Tomorrow is one of my favorite holidays of the entire year… Peanut Butter Lovers Day! I had to celebrate in style.
When the amazing people at Hershey’s sent me some Reese’s Peanut Butter Cups for Valentine’s Day, I knew I’d celebrate in style!
Growing up, my favorite part of the Peanut Butter Cup was the middle. I’d painstakingly eat all of the chocolate off of the edges, then gently peel off the top and bottom chocolate, saving the peanut butter filling for last. When I started doing my own grocery shopping and found out they make Reese’s Peanut Butter, it totally blew my peanut butter loving mind.
Peanut Butter Fudge is actually surprisingly easy to make, and it’s SO rich and delicious. The best part of it, though, is that it tastes just like the middle of a Reese’s Peanut Butter Cup.
Start by unwrapping a cup or two of Reese’s Peanut Butter Cups Minis. Try not to eat at least a million while you do so (I failed at my attempt not to eat them).
According to the National Peanut Board, peanuts actually originated in Peru or Brazil. Even though they don’t have any fossils to prove this, it’s been the oldest known location of pottery and decor made to look like peanuts and actually decorated with peanuts. However, peanuts were considered food for animals and poor people in the early 1800’s when they got their start in the United States.
Next, you’ll want to sift 4 1/2 cups of powdered sugar. By going ahead and doing this step in advance, the fudge will go more quickly later.
It wasn’t until Barnum’s Circus, yes THAT Barnum, that peanuts were sold to the masses at circus events, saying “Hot Roasted Peanuts!” They became insanely popular after that. While Peanut Butter itself was likely invented close to when peanuts where first cultivated, it also had a delayed popularity in the United States. Kellogg, from the cereal company, was considered the first here to create peanut butter.
Now, take some time to line your pan with Saran Wrap or parchment. This will make it much easier to lift out of the pan and cut into squares!
After Kellogg came up with peanut butter, a doctor in St. Louis started using it for patients that couldn’t chew meat, since it was a great source of protein and could be eaten easily with no teeth. It wasn’t made for the masses until the World’s Fair in 1904. It became a huge lifesaver in the World Wars, as it packed a major protein punch! It’s during World War II that the peanut butter and jelly sandwich got it’s start, and it hasn’t fallen out of style since.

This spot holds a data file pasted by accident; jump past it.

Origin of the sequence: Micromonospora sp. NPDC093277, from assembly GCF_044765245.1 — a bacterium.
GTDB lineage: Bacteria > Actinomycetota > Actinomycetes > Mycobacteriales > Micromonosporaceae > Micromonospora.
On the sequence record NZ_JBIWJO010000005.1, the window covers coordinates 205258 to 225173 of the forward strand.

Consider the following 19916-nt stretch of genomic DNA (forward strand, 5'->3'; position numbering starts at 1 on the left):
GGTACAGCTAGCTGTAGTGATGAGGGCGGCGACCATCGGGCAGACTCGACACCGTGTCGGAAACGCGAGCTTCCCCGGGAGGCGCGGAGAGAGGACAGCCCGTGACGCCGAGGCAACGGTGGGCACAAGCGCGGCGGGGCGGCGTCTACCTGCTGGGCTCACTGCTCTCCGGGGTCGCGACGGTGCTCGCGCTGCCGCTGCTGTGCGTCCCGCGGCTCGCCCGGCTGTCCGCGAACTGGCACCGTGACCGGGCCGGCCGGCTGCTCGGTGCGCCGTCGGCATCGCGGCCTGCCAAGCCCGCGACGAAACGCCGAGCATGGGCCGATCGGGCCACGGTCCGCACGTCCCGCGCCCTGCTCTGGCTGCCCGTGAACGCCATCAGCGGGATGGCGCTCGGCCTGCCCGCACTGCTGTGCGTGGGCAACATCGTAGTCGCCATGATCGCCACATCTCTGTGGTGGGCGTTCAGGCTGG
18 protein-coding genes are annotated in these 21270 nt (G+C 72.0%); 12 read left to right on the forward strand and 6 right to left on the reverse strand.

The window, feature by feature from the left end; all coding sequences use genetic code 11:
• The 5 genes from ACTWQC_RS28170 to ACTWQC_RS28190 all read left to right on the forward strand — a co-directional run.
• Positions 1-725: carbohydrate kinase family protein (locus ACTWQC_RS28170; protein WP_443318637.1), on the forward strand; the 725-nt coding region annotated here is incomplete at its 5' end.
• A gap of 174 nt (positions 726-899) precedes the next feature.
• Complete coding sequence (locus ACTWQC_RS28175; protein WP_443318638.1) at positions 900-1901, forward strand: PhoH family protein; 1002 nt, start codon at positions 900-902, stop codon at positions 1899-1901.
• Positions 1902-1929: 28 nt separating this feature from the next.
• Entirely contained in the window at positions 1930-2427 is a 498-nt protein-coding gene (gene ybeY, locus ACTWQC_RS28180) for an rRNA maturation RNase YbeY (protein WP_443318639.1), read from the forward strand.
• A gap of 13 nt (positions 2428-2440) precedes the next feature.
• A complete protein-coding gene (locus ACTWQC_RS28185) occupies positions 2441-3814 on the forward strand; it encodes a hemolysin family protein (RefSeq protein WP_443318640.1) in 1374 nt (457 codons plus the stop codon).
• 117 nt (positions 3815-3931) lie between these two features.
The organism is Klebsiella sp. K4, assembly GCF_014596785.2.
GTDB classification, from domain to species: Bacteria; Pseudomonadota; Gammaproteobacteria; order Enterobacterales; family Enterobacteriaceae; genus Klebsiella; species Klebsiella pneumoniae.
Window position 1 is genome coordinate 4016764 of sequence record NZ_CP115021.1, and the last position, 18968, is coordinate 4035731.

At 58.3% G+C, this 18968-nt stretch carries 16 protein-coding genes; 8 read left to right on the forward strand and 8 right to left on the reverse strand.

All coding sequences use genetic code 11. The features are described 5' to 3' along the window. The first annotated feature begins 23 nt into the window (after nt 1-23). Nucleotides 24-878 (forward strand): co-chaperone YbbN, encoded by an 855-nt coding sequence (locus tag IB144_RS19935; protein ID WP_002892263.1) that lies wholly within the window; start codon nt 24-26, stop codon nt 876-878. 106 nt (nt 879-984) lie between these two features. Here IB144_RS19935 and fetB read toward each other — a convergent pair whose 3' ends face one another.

In a saucepan over medium heat, melt 2 sticks of butter and a 16 ounce container of Reese’s Creamy Peanut Butter. Creamy is important– in a crunchy peanut butter, the nuts will sink to the bottom when melted and leave an uneven, broken texture in your fudge. Creamy Peanut Butter will keep the fudge extra creamy, which is perfect for a great taste.
So what about Peanut Butter Cups, then, in terms of history? Invented by a Dairy Farmer named H.B. Reese who formerly shipped chocolate for the Hershey Company, they were popularized quickly. From day one, they were made using Hershey’s Chocolate. It wasn’t the only candy that Reese made, but it was the only one that really experienced popularity, so the others were scrapped to keep the Cups.
Stir occasionally, letting it melt, then slowly bring it to a boil. Stir in a teaspoon of vanilla.
There are now tons of varieties of Reese’s Peanut Butter cups, including limited edition kinds and the oh-so-fun seasonal varieties like Reese’s eggs!
When it boils, remove it from the heat and stir the powdered sugar into it. Also stir in about half of your Reese’s Peanut Butter Cup Minis, which will melt instantly, adding a hint of chocolate flavor to your Peanut Butter Fudge. Set this aside, then take some of your remaining Reese’s Peanut Butter Cup Minis and line the pan with rows of them.
Carefully spread your fudge mixture into the pan, then press in some more minis, which will also melt a bit on contact. Then, resist eating it and slide it into the fridge for a minimum of 1 hour while you lick the bowl.
Then, slice and serve! As always, sharing is optional.
Are you celebrating Peanut Butter Lover’s Day tomorrow? Let me know what you’re munching on in the comments below!
Disclosure: I received Reese’s Peanut Butter Cup Minis from the Hershey Company as part of the Be Mine, Hershey’s Promotion. However, any opinions stated above are my own.